Facing an ignored problem

Count to forty…

Someone has just killed himself.

Count again, and another life has been lost.

Suicide has become the unspoken death, a worldwide whisper of hopelessness.

Suicide is among the three leading causes of death among those aged 15-44 years in some countries, according to the World Health Organization, and the second leading cause of death in the 10-24 years age group; these figures, including the 40-second figure, do not include suicide attempts, which are up to 20 times more frequent than completed suicide.

Another 40 seconds just passed as you read this…

The most shocking aspect of all of this is that there are people out there ignorant enough to make a joke about it. Suicidal tendencies and self-inflicted pain have become a required initiation into the world of the outcast. Now, in order to avoid the “popular group” and reject a conformist society, you must conform to their ways of rebellion. Think about this: in order to not conform, you conform. Those who talk about cutting as a cool pastime and those who promote it need to be silenced.

Don’t get me wrong, I’m not saying everyone who cuts is doing it to show off or look like a rebel. I know very well that there are many people who are lost in the shadows of their lives and need something to prove to them that they still exist. Though cutting or burning is not the way to do this, at least they’re not doing it to fit into a group that “doesn’t want to fit in.”

Suicide is not something we can ignore. It’s not something that should be swept under the rug by every cookie-cutter society so as to avoid being looked down upon. Suicide and depression are right there, hidden though still visible, in the corners of our lives. Especially as teenagers, we hear about it every day.

Another 40 seconds just passed as you read this…

One of the hardest aspects about trying to help someone who is suicidal is figuring out how to go about it. There are two basic ways: the help and the kick.

Help is the strategy we always hear about. Talk to them. Don’t tell them they’re being stupid, just listen. Most people turn to suicide not because they are weak or craving attention, but because they are desperate and feel alone.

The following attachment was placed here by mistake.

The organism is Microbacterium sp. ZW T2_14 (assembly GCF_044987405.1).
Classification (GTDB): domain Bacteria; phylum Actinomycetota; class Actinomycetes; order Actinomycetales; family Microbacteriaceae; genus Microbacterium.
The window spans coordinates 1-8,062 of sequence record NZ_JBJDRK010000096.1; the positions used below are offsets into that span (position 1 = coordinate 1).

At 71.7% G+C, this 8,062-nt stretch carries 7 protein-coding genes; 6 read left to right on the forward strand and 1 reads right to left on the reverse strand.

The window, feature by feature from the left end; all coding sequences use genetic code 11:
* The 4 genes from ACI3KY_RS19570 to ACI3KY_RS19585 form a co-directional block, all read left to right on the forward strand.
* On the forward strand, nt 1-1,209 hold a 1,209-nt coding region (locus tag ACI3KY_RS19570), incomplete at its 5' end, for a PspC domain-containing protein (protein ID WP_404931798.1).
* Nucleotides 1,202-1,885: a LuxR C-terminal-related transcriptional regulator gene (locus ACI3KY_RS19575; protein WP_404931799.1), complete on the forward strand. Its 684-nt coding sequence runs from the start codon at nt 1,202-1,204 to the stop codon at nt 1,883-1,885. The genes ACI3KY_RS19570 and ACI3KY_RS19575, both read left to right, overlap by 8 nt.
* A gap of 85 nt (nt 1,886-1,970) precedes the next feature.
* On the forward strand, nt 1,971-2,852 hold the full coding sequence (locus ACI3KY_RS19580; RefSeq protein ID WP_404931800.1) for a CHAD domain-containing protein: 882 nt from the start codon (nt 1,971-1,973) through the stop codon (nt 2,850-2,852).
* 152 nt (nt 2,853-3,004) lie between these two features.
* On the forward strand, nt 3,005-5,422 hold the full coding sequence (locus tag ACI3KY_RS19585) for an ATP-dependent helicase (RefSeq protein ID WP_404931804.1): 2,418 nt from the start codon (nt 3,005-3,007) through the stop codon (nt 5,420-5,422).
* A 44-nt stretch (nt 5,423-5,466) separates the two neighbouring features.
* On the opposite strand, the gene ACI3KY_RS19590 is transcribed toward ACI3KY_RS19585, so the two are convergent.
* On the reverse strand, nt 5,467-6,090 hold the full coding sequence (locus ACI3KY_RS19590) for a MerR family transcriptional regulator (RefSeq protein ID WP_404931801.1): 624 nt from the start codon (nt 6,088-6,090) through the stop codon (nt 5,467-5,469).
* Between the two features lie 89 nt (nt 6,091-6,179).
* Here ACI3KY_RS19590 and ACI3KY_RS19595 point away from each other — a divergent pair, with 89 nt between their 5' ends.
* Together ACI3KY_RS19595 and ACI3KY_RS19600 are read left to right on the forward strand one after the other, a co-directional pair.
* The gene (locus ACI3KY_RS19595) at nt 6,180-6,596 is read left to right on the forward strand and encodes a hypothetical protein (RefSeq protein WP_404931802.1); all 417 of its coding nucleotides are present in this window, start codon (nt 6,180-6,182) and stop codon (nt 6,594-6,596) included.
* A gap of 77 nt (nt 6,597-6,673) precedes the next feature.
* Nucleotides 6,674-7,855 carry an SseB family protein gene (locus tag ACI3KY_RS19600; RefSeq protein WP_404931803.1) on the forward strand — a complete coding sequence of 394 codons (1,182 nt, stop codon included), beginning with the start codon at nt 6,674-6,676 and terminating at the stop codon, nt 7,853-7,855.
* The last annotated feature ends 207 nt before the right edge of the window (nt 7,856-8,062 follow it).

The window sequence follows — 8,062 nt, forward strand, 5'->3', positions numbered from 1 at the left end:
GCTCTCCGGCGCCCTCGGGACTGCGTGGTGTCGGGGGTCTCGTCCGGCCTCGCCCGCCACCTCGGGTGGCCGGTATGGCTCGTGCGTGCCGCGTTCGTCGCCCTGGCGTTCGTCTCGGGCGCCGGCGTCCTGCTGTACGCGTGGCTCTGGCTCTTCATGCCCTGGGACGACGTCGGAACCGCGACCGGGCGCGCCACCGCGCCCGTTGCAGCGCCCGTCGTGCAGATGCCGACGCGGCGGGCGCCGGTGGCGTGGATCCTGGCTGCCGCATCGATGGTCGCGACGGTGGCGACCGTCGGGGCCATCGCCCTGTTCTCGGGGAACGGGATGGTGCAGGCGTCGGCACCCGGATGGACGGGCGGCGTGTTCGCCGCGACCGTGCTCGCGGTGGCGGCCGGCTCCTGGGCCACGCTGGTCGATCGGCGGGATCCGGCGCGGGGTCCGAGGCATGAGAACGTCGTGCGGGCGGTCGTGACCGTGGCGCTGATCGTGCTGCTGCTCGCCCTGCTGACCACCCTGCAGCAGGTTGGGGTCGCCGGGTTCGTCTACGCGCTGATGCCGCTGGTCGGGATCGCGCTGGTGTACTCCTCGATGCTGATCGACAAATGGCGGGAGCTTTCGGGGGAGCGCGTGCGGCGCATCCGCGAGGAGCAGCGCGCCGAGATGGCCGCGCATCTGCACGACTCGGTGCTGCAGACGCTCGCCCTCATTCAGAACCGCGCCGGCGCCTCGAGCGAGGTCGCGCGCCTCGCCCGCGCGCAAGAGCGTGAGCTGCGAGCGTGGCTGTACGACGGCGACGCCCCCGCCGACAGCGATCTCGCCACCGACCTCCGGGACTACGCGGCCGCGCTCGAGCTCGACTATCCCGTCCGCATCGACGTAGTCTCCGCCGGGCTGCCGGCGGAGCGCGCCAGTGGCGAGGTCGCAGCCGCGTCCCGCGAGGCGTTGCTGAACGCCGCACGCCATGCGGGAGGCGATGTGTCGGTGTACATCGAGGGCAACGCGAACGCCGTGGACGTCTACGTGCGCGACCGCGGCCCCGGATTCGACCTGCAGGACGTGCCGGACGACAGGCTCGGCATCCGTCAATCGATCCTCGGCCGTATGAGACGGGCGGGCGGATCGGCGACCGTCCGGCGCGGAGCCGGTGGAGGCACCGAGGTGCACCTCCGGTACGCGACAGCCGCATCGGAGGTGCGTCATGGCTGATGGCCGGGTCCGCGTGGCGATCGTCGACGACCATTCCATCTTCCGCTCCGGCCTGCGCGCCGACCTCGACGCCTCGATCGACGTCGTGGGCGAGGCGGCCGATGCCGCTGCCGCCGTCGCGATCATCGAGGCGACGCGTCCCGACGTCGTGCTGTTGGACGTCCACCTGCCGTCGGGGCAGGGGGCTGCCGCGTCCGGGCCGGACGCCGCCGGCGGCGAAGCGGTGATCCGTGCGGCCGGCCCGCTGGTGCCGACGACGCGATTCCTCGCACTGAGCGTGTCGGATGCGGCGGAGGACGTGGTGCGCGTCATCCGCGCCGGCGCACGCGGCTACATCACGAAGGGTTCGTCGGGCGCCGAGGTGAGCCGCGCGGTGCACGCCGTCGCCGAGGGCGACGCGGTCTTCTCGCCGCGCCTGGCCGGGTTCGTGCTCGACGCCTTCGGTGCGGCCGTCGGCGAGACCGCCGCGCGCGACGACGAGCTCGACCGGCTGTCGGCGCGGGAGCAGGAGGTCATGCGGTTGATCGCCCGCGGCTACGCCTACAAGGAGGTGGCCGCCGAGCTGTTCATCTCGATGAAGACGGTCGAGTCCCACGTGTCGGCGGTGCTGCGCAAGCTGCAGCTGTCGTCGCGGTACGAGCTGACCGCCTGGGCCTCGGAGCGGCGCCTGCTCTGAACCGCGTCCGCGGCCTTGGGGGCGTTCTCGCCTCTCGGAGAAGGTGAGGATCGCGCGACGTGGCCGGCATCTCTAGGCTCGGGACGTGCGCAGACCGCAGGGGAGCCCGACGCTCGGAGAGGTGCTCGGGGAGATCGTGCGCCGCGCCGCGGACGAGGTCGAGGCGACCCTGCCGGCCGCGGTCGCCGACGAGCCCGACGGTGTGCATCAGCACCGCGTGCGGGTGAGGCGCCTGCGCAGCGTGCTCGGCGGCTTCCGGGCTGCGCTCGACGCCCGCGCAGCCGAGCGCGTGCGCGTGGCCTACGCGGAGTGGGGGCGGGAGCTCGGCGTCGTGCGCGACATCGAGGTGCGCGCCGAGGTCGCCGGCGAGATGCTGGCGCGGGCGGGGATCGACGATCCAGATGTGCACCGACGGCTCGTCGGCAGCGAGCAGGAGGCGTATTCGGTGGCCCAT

The kick is, as it sounds, kicking them in the you-know-where to get them to snap out of their downward cycle and see that what they’re doing is terribly unhealthy and that there’s a way out. As a general rule, never use this if you do not know this person very well. A kick is a delicate thing, and if used in the wrong way on the wrong person, it will only make things worse.


In our community right now, at least 5-10 percent of people are facing depression.

Another 40 seconds just passed.


If you want to talk:

National Hopeline Network (U.S.A.) – www.hopeline.com – 1-800-SUICIDE
S.A.F.E. Alternatives – www.selfinjury.com – Self Abuse Finally Ends
Childhelp – www.childhelp.org – 1-800-4-A-CHILD – National Child Abuse Hotline
National Domestic Violence Helpline – www.ndvh.org – 1-800-799-SAFE
Rape, Abuse & Incest National Network – www.rainn.org – 1-800-656-HOPE National Sexual Assault Hotline They need someone to talk to, and you can be that person.
The Trevor Helpline is the only nationwide, around-the-clock crisis and suicide prevention helpline for lesbian, gay, bisexual, transgender and questioning (LGBTQ) youth. All calls are confidential and toll-free from anywhere in the United States, 24 hours a day, 7 days a week. 866-4-U-TREVOR (866-488-7386)


If you want treatment:

American Psychological Association – locator.apa.org – counseling services locator
AAMFT – www.therapistlocator.net – counseling services locator
Befrienders Worldwide – www.befrienders.org – treatment and counseling services locator
SAMHSA – findtreatment.samhsa.gov – substance abuse treatment center locator
SAMHSA – mentalhealth.samhsa.gov – mental health services locator
AACC – www.aacc.net – Christian counseling services locator